Text Life Balance
Reaction to Anne-Marie Slaughter’s Atlantic article
Women and men across the U.S. are reevaluating the notion that woman can achieve high-level career success while raising a family. The debate was sparked by Anne-Marie Slaughter’s recent essay in the Atlantic titled ‘Why Women Still Can’t Have It All’.
Slaughter’s piece argues that men outnumber women in demanding, high-powered positions because the structure of those positions is largely incompatible with the demands of raising a family. Slaughter wrote the piece after choosing to step down as director of policy planning at the State Department to spend more time with her teenage sons. She’s since returned to Princeton University, where she is currently a professor and formerly served as Dean of the Woodrow Wilson School of Public and International Affairs.
Slaughter’s piece sparked a vigorous debate (her essay in the Atlantic was ‘liked’ on Facebook by more 144,000 readers as of this post) about how work can be structured to be more compatible with family life, allowing women and men at all levels to perform at their peak ability while raising a family.
As I read Slaughter’s solution for redefining how we work, I found that the structure and culture of Text100 already allows women and men to perform at very high levels while managing family life.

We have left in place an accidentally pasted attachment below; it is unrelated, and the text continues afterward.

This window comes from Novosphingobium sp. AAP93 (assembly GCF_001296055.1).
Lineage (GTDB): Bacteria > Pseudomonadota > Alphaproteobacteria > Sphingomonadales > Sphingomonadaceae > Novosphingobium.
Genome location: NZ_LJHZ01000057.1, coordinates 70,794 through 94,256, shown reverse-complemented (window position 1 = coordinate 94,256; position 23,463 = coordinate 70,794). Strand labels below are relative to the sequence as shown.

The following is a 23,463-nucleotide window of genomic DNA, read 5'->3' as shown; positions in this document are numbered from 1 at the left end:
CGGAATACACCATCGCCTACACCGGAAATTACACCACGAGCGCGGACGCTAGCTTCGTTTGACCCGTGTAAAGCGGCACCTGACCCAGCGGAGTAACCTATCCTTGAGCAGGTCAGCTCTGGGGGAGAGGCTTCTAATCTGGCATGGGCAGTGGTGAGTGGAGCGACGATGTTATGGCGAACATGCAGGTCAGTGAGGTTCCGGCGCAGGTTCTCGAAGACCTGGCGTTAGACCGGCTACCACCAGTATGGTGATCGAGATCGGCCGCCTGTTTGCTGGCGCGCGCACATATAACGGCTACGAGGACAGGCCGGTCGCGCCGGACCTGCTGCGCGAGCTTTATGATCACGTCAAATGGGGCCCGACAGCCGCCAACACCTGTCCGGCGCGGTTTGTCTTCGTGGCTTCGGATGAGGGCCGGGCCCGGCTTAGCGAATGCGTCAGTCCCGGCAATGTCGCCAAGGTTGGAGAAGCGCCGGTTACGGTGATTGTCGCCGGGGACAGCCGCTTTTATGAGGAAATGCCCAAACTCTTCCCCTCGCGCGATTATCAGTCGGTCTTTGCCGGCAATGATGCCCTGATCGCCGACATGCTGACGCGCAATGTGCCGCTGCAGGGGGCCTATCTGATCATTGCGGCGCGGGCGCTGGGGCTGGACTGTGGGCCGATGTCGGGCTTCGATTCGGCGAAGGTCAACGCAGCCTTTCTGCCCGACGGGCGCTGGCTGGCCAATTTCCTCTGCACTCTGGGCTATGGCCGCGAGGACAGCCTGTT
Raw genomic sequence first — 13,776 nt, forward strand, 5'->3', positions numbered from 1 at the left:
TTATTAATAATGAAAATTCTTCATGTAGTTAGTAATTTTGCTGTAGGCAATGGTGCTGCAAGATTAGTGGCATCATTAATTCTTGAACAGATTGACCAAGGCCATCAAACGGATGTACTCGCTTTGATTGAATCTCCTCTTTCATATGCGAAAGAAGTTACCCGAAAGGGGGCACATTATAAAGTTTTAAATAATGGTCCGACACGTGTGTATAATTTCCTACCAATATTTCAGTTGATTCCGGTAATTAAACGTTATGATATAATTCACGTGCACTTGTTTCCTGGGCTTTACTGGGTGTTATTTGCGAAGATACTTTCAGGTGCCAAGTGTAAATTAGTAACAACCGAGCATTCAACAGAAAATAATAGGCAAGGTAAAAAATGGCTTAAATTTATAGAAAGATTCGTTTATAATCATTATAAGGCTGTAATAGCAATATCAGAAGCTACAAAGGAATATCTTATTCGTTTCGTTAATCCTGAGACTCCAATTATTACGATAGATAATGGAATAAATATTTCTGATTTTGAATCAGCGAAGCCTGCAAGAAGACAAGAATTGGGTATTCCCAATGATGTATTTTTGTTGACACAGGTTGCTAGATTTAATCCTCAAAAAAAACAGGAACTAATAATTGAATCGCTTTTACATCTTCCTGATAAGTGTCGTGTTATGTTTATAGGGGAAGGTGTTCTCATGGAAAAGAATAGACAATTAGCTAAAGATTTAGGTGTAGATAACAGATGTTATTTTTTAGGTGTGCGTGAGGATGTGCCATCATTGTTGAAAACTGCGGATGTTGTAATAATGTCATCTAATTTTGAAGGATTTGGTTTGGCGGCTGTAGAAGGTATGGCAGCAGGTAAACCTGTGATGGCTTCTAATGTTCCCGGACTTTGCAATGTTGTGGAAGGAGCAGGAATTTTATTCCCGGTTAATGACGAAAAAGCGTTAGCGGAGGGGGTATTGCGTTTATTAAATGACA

Slaughter suggests allowing employees to work remotely to accommodate family schedules or allow flexible work days where people can logoff when it’s time to pick up the kids from school or head to a game, and can log back on later in the evening to finish their day. Slaughter advocates placing equal value and respect on workers who prioritize family in addition to their jobs. Text100 staffers across the globe currently live and work according to these principles.
This flexibility goes a long way to create highly productive leaders with happy, healthy families. I don’t have children but I see Text100’s flexibility manifest in a high-performing, collaborative and creative work environment. We easily share and distribute work across teams, a move that elevates not only the flexibility of our consultants, but the quality of our product. Our efforts certainly have a sense of urgency, but our work environment is relatively low-stress and family life is valued.
As a hard-driving professional who someday hopes to have a family, I feel lucky to work in a culture that values both of my ambitions.
Editor’s note: This post also appeared on the Text100 Boston tumblr page. Check them out for posts about what it’s like to work at Text100, and everything from cupcakes to reality TV!